Tuesday, August 18, 2009 0 comments ++[ CLICK TO COMMENT ]++

Financial Times' John Authers view of the current rally & my view of the situation

Financial Times' John Authers produced a video clip a week ago, illustrating the current situation compared to the past. You may have seen similar information from various sources but this video synthesizes the various views.

I rely more on P/E ratios and it's really hard to tell if the market has entered a bull market. I don't believe it has because the P/E ratio looks high. Although corporate earnings, at least in America, have soundly beat analyst estimates—my impression is that it is not common to see analyst estimates beat on such a mass scale—the future profit level looks weak. One has a make a macro call here since the forward-looking earnings will be unlike anything we have seen (this isn't a normal recovery from a recession.)

As Authers points out in the video, P/E ratios are influenced by interest rates and interest rates are really low. If interest rates remain low—I lean towards deflation so I think they will stay low—then the P/E ratio isn't so bad. But if you were in the high inflation camp and think interest rates would hit, say, 5% within 2 years, then the P/E can plummet easily.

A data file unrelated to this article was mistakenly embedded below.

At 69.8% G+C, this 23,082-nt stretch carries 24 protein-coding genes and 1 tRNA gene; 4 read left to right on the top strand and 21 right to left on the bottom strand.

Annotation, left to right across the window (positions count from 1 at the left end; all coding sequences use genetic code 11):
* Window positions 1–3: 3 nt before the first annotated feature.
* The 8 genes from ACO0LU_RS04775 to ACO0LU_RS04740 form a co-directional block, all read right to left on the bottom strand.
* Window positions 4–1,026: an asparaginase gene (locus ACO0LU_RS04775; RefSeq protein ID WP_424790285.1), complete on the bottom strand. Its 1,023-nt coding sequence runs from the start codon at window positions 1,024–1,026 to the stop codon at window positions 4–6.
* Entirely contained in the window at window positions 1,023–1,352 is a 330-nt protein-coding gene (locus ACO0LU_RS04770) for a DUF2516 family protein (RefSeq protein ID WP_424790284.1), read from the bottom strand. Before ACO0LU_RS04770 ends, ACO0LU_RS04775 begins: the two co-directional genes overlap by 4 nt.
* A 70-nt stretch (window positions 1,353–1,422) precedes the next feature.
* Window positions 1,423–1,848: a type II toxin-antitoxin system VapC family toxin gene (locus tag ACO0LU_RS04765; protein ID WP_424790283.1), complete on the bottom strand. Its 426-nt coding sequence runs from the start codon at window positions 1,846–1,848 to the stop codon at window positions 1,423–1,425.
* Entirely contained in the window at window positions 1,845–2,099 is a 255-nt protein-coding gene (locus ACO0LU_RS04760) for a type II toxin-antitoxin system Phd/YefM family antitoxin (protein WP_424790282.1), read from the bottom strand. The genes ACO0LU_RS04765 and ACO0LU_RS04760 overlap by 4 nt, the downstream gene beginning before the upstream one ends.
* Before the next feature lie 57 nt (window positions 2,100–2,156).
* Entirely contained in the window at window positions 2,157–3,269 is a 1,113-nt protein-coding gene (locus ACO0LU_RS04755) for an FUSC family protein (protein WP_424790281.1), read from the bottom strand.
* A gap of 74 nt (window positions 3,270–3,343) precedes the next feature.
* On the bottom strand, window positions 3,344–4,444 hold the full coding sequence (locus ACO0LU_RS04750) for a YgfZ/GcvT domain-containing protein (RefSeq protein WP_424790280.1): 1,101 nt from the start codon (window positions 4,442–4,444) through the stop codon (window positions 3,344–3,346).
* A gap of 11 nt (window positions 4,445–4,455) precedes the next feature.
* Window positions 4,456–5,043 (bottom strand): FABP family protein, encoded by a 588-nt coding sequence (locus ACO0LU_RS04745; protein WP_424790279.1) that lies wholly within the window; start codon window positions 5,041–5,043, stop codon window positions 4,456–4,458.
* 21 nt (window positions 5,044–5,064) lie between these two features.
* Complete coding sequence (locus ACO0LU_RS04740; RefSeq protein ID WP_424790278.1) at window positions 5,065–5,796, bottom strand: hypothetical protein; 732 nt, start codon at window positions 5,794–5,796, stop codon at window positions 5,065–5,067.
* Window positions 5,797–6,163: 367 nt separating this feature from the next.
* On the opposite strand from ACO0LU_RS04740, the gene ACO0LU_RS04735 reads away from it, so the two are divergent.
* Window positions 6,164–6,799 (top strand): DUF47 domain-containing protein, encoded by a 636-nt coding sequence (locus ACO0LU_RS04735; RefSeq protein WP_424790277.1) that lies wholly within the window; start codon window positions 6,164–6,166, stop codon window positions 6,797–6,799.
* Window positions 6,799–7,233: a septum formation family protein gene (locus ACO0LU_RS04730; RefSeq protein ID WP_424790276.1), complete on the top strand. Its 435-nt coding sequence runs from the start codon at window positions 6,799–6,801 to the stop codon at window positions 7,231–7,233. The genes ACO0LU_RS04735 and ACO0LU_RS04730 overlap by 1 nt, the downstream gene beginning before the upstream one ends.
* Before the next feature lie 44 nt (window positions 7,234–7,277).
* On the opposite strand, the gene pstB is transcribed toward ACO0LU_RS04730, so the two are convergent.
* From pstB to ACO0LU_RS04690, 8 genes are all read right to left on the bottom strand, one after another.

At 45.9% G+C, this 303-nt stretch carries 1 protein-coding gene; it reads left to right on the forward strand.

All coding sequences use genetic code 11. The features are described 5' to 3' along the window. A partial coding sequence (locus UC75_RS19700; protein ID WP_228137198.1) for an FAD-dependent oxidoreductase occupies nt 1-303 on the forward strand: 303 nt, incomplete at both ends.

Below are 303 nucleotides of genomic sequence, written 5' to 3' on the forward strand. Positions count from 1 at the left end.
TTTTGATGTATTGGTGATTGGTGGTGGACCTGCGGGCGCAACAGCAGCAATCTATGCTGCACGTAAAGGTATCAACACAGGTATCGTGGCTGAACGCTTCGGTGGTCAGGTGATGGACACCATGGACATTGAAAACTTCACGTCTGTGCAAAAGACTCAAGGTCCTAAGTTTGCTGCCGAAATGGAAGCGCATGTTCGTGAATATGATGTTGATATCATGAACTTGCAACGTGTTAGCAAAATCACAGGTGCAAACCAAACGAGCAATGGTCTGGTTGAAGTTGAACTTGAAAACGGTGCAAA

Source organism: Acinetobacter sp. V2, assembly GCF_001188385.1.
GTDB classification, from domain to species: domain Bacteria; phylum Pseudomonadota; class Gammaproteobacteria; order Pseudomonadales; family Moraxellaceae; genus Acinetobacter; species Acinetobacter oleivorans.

One final point I want to make is that I don't look at the market quite like many, including John Authers. I view the market peak as being in 2000. In contrast, most commentary treats the major peak as being in 2007. This makes a huge difference!

If you pick 2007 as the multi-decade peak, the market has fallen quite a bit but nothing like the catastrophic losses in the 30's or the 70's.

However, if you pick 2000 as the peak, its performance in real terms during the last 10 years is on par with the 1929 to 1939 period. Here is a chart from a post earlier this year:

Now, you might wonder, 'if it has fallen as much as in the 30's, can it fall more?'. The answer, believe it or not, is a 'yes'. The reason is because valuations in the late 90's were far higher than in the late 20's. The credit bubble, which actually didn't peak until 2005 or thereabouts, is also much larger.

If you set the ultimate peak as having occurred in 2000, you will look at the world slightly differently. You would actually be a bit more bullish because there has already been a severe correction—and I'm not talking about the crash from 2007; I'm talking about the poor performance since 2000. Those who see 2007 as the peak will be more bearish because the correction from 2007-2009 is not that severe compared to the 30's.


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